Walt Disney World has started work on a reimagining of the guest rooms at the Contemporary Resort. In this post, we’ll take a look at photos of the construction, which is strongly rumored to be an Incredibles-inspired IP Injection, plus other commentary on the project and other hotel overhauls at Walt Disney World. (Updated May 6, 2021.)
Right now, the only official detail from Walt Disney World is that from April through September 2021, the A-Frame Tower of Disney’s Contemporary Resort will take its guest rooms out of commission in phases for room overhauls. During that time, most dining and shopping options will remain open, which is necessary for the remaining rooms since Bay Lake Tower and the Garden Wing don’t have sufficient standalone options.
This was a relatively last-minute project, with some guests booked at Disney’s Contemporary Resort being notified that they’d be moved earlier this year. In that regard and a couple of others, this reimagining sounds similar to theMoana-Makeover of Guest Rooms at Disney’s Polynesian Village Resort. After first being scheduled to reopen last fall, the Poly had its reopening delayed until late July 2021 to accommodate that room overhaul and other refreshes to the resort…
It’s almost certainly a similar story with Disney’s Contemporary Resort. Prior to the closure of Walt Disney World, Imagineering mocked up Incredibles-inspired mid-century modern test rooms at the Contemporary. The idea behind that was very similar to the Moana-inspired rooms announced for Disney’s Polynesian Village Resort.
Rather than being overt “character rooms,” both are expected to draw inspiration from the animated films. In the case of the Poly, there’s a Pacific Ocean-inspired color palette as well as details, patterns and textures from Moana, the Disney animated film that takes place on the Polynesian island of Motunui. No concept art or photos of the new Contemporary rooms have been released, but we’re anticipating mid-century modern designs inspired by the Incredibles, plus character flourishes.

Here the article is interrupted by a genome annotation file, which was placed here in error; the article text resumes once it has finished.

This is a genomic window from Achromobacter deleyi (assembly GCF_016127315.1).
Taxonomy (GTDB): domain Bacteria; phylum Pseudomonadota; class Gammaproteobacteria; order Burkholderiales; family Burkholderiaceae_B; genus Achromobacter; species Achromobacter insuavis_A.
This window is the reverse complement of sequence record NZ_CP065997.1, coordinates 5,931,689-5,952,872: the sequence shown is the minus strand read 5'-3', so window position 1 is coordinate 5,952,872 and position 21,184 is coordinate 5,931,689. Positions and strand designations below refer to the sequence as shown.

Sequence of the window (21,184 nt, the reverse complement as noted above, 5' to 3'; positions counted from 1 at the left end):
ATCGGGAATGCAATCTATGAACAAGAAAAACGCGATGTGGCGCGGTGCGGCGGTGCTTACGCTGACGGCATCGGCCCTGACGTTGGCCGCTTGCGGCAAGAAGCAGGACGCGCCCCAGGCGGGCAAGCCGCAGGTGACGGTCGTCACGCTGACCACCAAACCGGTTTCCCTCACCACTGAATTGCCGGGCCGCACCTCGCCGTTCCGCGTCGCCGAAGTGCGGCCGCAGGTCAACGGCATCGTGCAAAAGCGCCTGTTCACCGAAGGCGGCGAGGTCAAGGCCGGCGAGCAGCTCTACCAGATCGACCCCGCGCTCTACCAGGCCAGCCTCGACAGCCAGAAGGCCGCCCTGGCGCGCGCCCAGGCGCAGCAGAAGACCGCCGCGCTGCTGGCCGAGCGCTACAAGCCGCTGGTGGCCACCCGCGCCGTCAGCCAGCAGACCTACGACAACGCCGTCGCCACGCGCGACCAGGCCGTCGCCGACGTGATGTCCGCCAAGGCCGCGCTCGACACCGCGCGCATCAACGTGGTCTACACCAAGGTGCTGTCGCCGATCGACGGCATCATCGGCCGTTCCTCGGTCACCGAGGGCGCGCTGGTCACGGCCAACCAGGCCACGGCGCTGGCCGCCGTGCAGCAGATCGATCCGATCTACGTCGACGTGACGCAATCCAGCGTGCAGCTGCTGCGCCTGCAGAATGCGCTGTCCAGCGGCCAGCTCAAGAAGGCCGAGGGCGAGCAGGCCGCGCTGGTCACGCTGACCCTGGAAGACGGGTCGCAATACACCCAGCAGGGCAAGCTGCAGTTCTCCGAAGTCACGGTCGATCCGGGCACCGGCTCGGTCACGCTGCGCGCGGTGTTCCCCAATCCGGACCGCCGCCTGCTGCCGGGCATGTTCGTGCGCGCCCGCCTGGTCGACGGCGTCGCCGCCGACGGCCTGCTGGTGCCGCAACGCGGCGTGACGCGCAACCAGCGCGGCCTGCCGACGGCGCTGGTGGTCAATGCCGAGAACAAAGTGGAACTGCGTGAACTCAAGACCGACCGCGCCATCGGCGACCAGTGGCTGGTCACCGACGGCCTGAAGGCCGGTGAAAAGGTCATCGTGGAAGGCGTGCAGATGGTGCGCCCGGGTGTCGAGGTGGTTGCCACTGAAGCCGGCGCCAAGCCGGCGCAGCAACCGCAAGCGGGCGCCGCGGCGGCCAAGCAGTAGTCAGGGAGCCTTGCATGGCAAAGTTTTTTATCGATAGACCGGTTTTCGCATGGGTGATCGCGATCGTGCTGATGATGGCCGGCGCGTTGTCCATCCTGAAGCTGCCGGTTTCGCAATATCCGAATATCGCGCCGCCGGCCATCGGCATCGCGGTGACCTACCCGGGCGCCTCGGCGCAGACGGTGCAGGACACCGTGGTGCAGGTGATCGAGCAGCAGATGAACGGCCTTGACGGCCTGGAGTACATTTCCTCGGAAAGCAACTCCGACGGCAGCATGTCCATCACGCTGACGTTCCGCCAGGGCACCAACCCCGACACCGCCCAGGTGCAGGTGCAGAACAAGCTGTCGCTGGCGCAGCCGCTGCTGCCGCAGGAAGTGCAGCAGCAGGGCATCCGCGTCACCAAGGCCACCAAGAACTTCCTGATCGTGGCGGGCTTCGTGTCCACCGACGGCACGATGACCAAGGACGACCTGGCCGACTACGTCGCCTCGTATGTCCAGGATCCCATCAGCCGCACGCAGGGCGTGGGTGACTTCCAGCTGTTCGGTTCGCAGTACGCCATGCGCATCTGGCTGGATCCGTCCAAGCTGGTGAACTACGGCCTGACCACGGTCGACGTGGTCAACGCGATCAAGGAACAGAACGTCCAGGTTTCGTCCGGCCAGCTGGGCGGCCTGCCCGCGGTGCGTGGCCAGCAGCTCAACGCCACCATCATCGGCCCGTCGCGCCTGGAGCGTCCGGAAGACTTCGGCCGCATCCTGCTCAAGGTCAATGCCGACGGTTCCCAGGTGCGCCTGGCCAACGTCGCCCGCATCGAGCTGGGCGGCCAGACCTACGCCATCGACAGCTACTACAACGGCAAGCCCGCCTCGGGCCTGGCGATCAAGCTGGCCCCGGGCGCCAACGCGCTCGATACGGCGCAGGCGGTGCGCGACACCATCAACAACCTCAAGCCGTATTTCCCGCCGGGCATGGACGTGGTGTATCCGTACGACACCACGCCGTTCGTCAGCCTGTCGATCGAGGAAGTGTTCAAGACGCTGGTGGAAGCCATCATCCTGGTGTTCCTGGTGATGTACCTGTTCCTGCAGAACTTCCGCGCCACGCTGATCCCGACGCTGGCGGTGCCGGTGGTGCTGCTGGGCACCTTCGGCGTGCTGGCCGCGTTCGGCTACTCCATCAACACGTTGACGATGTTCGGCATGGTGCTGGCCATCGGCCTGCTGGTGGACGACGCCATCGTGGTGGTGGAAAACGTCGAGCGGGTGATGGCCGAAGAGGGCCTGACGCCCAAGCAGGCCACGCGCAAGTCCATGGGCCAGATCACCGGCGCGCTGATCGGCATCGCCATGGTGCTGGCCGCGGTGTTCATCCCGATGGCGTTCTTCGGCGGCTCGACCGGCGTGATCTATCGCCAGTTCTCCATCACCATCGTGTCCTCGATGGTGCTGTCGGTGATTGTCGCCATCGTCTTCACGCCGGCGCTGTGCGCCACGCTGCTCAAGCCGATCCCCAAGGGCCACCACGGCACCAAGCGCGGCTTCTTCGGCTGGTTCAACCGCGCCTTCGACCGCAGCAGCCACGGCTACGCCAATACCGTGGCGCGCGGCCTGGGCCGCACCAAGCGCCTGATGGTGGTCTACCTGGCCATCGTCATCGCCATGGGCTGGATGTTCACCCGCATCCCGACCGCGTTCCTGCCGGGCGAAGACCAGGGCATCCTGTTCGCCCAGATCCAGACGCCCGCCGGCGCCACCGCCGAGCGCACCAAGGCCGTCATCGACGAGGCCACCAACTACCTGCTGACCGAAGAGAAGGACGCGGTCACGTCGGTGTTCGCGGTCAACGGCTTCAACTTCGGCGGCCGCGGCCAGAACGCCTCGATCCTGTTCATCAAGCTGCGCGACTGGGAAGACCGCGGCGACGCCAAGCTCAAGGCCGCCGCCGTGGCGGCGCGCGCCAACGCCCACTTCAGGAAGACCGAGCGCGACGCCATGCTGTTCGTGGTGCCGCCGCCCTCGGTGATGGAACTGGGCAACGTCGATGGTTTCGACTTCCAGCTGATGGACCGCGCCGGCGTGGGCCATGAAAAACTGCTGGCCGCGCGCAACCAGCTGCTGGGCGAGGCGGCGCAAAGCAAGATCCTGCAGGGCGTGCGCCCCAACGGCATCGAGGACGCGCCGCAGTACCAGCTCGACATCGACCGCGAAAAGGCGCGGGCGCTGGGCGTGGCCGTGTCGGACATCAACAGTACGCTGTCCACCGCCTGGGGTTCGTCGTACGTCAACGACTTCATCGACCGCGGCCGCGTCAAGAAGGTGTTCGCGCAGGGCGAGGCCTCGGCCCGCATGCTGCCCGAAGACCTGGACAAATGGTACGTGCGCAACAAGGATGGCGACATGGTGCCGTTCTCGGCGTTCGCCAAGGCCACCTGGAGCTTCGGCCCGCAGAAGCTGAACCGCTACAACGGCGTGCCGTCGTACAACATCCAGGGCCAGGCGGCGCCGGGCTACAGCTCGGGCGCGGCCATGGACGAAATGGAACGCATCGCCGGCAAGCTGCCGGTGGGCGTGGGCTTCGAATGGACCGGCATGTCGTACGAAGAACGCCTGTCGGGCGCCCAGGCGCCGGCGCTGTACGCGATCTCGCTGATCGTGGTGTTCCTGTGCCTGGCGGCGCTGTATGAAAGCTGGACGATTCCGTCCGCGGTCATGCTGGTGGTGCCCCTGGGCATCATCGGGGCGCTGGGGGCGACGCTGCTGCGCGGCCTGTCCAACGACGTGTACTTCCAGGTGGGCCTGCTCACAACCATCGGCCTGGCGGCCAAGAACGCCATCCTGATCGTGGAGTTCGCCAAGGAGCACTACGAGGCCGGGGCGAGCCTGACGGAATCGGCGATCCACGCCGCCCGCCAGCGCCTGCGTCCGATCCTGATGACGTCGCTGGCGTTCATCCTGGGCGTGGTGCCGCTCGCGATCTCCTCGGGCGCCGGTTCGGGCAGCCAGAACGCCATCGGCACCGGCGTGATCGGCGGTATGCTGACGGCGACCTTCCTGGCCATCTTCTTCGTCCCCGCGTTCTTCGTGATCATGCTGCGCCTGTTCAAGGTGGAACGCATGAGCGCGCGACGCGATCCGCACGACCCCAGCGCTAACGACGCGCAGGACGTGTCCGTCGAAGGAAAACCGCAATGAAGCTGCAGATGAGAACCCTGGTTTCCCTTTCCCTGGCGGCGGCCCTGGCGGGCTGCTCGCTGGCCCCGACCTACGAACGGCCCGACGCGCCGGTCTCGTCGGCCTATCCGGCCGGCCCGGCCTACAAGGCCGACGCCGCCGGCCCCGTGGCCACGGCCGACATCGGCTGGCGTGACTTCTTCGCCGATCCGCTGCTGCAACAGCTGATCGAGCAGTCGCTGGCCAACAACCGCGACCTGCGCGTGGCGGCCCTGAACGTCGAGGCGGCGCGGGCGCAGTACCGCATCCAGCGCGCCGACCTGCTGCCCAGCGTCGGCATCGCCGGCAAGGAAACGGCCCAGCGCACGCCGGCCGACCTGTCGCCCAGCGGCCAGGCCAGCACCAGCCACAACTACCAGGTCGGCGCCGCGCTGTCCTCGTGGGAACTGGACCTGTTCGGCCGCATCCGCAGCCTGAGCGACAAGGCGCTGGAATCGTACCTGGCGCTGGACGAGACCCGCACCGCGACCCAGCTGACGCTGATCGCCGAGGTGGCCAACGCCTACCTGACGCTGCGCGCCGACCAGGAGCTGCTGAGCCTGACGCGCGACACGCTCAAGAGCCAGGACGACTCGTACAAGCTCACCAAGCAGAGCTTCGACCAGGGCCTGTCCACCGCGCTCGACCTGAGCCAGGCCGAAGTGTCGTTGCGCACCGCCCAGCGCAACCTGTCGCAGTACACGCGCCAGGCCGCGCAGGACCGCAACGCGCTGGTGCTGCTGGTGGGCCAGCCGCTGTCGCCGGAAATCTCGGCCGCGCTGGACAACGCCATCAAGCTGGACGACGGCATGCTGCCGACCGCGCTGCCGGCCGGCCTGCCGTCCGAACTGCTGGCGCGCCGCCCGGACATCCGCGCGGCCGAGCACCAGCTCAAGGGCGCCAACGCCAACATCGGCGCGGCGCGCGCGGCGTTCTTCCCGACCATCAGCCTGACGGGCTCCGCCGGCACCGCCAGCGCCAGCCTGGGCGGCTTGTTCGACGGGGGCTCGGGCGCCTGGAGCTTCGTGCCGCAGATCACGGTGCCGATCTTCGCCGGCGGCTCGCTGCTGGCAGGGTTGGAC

May 6, 2021 Update: Disney has announced that “The Wave… of American Flavors & The Wave Lounge at Disney’s Contemporary Resort will be unavailable this summer as we refurbish this space in time for the 50th anniversary of Walt Disney World Resort. Reservations will be available through July 15, 2021.”
Back when rumors of an Incredibles-inspired overhaul to the Contemporary first surfaced, one of the specific rumors was the “Incredibles Steakhouse” replacing the Wave. This doesn’t seem particularly far-fetched to us. Despite being a pretty solid restaurant in our view, the Wave frequently scores low on guest satisfaction surveys, which is likely due to its bland appearance.
In the recent past, Walt Disney World has injected characters into poor performing restaurants, with Artist Point at Wilderness Lodge and Bon Voyage Breakfast at BoardWalk’s Trattoria al Forno being two prime examples. The most significant difference here is that Contemporary Resort already has Chef Mickey’s, but that’s always a hard-to-book ADR, so perhaps the resort could sustain two character meals.
It’s also entirely possible that the overhaul of the Wave won’t involve the Incredibles at all, or it’ll feature a mid-century modern aesthetic inspired by the movies. No matter what the outcome, we’re on board with this project–like so much of Disney’s Contemporary Resort, the Wave could use a visual refresh and more interesting style.
As for the Incredibles-inspired room reimagining at Disney’s Contemporary Resort, work quietly started last this month. The entire west side of the A-frame is now behind construction scrims.
This is something we’ve seen recently at Wilderness Lodge, except it would appear Disney is going to take down half of the Contemporary at a time instead of going floor by floor.
The east side currently does not have any closures, and appears to be operating totally as normal. Elevators are still accessible, with cloth walls blocking access to the construction. These just went up, and we wouldn’t be surprised if they’re replaced with real walls at some point, like what we’ve seen at the Poly and Wilderness Lodge.
While we heard of some guests being relocated to other resorts, it didn’t appear that was a widespread occurrence. More likely, Contemporary’s occupancy numbers are low enough most of the time right now that it can absorb taking roughly half the A-frame guest rooms out of commission at a time. (The same is probably true at Grand Floridian, which has been running aggressive promotions to boost bookings.)